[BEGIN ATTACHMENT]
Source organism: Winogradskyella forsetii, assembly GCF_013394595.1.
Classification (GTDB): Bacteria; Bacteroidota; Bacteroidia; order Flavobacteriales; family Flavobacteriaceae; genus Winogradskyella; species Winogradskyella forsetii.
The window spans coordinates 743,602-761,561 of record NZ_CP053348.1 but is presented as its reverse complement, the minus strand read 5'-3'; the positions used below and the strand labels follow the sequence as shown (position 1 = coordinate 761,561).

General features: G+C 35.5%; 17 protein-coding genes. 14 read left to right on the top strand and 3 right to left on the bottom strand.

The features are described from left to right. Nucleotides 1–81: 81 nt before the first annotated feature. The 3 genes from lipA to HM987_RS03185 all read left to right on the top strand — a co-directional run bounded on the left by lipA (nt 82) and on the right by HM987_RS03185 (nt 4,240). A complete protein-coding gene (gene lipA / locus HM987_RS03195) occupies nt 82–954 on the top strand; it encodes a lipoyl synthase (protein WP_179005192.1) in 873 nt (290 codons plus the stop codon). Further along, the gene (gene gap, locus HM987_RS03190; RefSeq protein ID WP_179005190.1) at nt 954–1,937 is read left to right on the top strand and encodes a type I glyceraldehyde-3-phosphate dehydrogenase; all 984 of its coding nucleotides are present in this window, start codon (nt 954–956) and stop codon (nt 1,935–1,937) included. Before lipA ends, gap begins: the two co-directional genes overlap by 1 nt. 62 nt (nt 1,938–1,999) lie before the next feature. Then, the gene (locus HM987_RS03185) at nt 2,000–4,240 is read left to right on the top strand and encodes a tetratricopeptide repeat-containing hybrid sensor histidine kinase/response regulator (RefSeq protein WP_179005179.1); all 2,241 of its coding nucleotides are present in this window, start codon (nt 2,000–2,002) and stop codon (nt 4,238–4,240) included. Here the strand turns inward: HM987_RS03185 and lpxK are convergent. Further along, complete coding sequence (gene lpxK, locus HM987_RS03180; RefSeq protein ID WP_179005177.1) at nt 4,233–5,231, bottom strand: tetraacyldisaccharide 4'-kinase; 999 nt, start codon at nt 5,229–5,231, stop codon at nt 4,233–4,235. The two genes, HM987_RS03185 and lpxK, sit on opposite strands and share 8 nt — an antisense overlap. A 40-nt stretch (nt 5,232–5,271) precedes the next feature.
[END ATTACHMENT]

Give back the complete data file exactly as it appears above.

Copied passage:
Source organism: Winogradskyella forsetii, assembly GCF_013394595.1.
Classification (GTDB): Bacteria; Bacteroidota; Bacteroidia; order Flavobacteriales; family Flavobacteriaceae; genus Winogradskyella; species Winogradskyella forsetii.
The window spans coordinates 743,602-761,561 of record NZ_CP053348.1 but is presented as its reverse complement, the minus strand read 5'-3'; the positions used below and the strand labels follow the sequence as shown (position 1 = coordinate 761,561).

General features: G+C 35.5%; 17 protein-coding genes. 14 read left to right on the top strand and 3 right to left on the bottom strand.

The features are described from left to right. Nucleotides 1–81: 81 nt before the first annotated feature. The 3 genes from lipA to HM987_RS03185 all read left to right on the top strand — a co-directional run bounded on the left by lipA (nt 82) and on the right by HM987_RS03185 (nt 4,240). A complete protein-coding gene (gene lipA / locus HM987_RS03195) occupies nt 82–954 on the top strand; it encodes a lipoyl synthase (protein WP_179005192.1) in 873 nt (290 codons plus the stop codon). Further along, the gene (gene gap, locus HM987_RS03190; RefSeq protein ID WP_179005190.1) at nt 954–1,937 is read left to right on the top strand and encodes a type I glyceraldehyde-3-phosphate dehydrogenase; all 984 of its coding nucleotides are present in this window, start codon (nt 954–956) and stop codon (nt 1,935–1,937) included. Before lipA ends, gap begins: the two co-directional genes overlap by 1 nt. 62 nt (nt 1,938–1,999) lie before the next feature. Then, the gene (locus HM987_RS03185) at nt 2,000–4,240 is read left to right on the top strand and encodes a tetratricopeptide repeat-containing hybrid sensor histidine kinase/response regulator (RefSeq protein WP_179005179.1); all 2,241 of its coding nucleotides are present in this window, start codon (nt 2,000–2,002) and stop codon (nt 4,238–4,240) included. Here the strand turns inward: HM987_RS03185 and lpxK are convergent. Further along, complete coding sequence (gene lpxK, locus HM987_RS03180; RefSeq protein ID WP_179005177.1) at nt 4,233–5,231, bottom strand: tetraacyldisaccharide 4'-kinase; 999 nt, start codon at nt 5,229–5,231, stop codon at nt 4,233–4,235. The two genes, HM987_RS03185 and lpxK, sit on opposite strands and share 8 nt — an antisense overlap. A 40-nt stretch (nt 5,232–5,271) precedes the next feature.